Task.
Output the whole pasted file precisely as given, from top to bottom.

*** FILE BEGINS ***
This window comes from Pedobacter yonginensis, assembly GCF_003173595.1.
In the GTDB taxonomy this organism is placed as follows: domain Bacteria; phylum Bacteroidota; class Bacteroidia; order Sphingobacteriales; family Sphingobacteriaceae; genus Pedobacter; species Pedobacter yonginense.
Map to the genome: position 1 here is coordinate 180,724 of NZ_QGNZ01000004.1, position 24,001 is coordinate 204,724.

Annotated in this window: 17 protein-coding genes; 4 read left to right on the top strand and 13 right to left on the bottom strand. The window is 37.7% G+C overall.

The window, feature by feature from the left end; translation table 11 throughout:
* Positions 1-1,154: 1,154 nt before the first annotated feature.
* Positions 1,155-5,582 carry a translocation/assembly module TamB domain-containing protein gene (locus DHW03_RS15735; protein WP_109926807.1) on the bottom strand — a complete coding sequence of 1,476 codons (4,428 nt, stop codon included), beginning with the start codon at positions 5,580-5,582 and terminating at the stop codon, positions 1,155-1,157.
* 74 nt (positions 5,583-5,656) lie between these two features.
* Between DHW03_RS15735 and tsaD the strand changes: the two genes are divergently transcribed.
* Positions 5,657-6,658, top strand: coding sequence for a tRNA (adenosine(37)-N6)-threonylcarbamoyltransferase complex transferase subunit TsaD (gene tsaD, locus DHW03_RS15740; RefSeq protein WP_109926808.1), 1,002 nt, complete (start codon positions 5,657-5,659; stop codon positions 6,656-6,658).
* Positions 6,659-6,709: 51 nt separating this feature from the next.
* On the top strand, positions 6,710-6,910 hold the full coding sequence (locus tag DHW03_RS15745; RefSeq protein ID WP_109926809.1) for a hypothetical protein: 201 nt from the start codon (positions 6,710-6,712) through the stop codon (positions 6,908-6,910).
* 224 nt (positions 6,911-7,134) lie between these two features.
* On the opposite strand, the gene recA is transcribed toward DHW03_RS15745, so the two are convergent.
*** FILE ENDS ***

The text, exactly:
This window comes from Pedobacter yonginensis, assembly GCF_003173595.1.
In the GTDB taxonomy this organism is placed as follows: domain Bacteria; phylum Bacteroidota; class Bacteroidia; order Sphingobacteriales; family Sphingobacteriaceae; genus Pedobacter; species Pedobacter yonginense.
Map to the genome: position 1 here is coordinate 180,724 of NZ_QGNZ01000004.1, position 24,001 is coordinate 204,724.

Annotated in this window: 17 protein-coding genes; 4 read left to right on the top strand and 13 right to left on the bottom strand. The window is 37.7% G+C overall.

The window, feature by feature from the left end; translation table 11 throughout:
* Positions 1-1,154: 1,154 nt before the first annotated feature.
* Positions 1,155-5,582 carry a translocation/assembly module TamB domain-containing protein gene (locus DHW03_RS15735; protein WP_109926807.1) on the bottom strand — a complete coding sequence of 1,476 codons (4,428 nt, stop codon included), beginning with the start codon at positions 5,580-5,582 and terminating at the stop codon, positions 1,155-1,157.
* 74 nt (positions 5,583-5,656) lie between these two features.
* Between DHW03_RS15735 and tsaD the strand changes: the two genes are divergently transcribed.
* Positions 5,657-6,658, top strand: coding sequence for a tRNA (adenosine(37)-N6)-threonylcarbamoyltransferase complex transferase subunit TsaD (gene tsaD, locus DHW03_RS15740; RefSeq protein WP_109926808.1), 1,002 nt, complete (start codon positions 5,657-5,659; stop codon positions 6,656-6,658).
* Positions 6,659-6,709: 51 nt separating this feature from the next.
* On the top strand, positions 6,710-6,910 hold the full coding sequence (locus tag DHW03_RS15745; RefSeq protein ID WP_109926809.1) for a hypothetical protein: 201 nt from the start codon (positions 6,710-6,712) through the stop codon (positions 6,908-6,910).
* 224 nt (positions 6,911-7,134) lie between these two features.
* On the opposite strand, the gene recA is transcribed toward DHW03_RS15745, so the two are convergent.